Venini Designers of the 1960s

After Paolo Venini’s death in 1959, his son-in-law, Ludovico Diaz de Santillana, took the company in a new direction. Responding to the tone of the times, Santillana began to invite artists from around the world to participate in a more open, creative atmosphere. A diverse group of designers contributed, and throughout the 1960s Venini maintained and enhanced its reputation as Murano’s most innovative and forward-thinking company.

Gio Ponti
ARTIST  |  ARCHITECT  |  DESIGNER
WRITER  |  PUBLISHER

Designer, Venini 1946–1948
 

Toni Zuccheri
ARTIST  |  DESIGNER
Designer, Venini 1960s
 

Ludovico Diaz de Santillana
ARCHITECT  |  DESIGNER
ENTREPRENEUR

Director, Venini 1959–1985
 

Tobia Scarpa
ARCHITECT  |  DESIGNER
Designer, Venini 1959–1962
 

Thomas Stearns
ARTIST  |  DESIGNER
Designer, Venini 1960–1962
 

Tapio Wirkkala
DESIGNER  |  SCULPTOR
Designer, Venini 1960s
 

Thomas Stearns 1936–2006

On November 1st, 1960, the young American artist Thomas Stearns arrived in Venice and began a tenure as guest designer at Venini, an appointment which would last until 1962. Working closely with Venini’s youngest Maestro, ‘Checco’ Ongaro, Stearns would design a number of highly refined and experimental glass vessels and objects; a group of these pieces would go on to win the coveted Gold Medal for Glass at the Venice Biennale of 1962, only to be rescinded after the judges realized that the designer was an American. Stearns’ odyssey at Venini is beautifully captured in his own essay, The Facades of Venice: Recollections of my Residence in Venice, written in 1989 and published in the catalog of Muriel Karasik’s seminal show, The Venetians, Modern Glass, 1919 – 1990.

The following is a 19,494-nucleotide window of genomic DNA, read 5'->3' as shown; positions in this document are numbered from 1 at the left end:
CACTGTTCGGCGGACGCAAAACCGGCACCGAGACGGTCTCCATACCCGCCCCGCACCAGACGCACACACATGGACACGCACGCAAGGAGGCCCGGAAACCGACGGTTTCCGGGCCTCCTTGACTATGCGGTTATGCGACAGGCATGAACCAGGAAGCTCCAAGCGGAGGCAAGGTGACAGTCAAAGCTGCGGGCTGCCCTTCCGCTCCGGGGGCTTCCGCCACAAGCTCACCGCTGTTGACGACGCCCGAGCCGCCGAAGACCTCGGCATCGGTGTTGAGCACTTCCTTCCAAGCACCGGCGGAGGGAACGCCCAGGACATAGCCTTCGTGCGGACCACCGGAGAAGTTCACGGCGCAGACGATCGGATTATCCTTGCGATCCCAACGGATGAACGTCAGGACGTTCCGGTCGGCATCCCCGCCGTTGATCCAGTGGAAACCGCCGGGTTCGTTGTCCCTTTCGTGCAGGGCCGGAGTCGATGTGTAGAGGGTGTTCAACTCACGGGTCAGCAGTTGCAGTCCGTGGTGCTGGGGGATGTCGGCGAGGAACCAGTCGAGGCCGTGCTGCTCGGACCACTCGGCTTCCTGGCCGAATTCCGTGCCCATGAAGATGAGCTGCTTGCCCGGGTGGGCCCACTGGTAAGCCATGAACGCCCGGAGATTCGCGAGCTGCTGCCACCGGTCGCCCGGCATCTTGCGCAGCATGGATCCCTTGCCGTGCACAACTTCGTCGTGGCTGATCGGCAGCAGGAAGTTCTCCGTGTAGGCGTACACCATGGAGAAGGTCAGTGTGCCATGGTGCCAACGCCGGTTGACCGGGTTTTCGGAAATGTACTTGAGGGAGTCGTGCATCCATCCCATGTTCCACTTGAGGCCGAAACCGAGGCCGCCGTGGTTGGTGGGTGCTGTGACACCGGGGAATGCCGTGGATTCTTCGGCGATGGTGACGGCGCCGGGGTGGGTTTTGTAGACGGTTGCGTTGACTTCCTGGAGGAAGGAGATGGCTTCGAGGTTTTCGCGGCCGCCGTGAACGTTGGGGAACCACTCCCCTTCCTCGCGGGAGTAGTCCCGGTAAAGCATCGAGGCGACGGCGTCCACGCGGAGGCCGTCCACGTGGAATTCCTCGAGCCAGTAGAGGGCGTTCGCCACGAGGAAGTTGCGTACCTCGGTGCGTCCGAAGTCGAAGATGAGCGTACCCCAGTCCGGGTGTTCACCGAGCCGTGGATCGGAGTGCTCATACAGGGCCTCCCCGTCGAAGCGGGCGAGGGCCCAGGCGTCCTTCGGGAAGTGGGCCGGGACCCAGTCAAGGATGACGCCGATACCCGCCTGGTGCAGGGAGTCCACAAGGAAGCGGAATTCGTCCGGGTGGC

Due to the fact that most of Stearns’ designs were produced in very limited numbers, today they are highly sought after by collectors. More importantly, these pieces exhibit an innovative sculptural integrity which perfectly expresses the spirit of the times in which they were made.

And while Stearns was not the first American to work at Venini, he was certainly the most influential. In fact, his time there changed the very dynamic between designer and craftsman, as his constant presence at the Venini furnace challenged age-old Muranese traditions and class distinctions. The next generation of American artists to study at Venini, including Dale Chihuly, Toots Zynsky, Richard Marquis and others, owe a debt of gratitude to the patient and intrepid Thomas Stearns.

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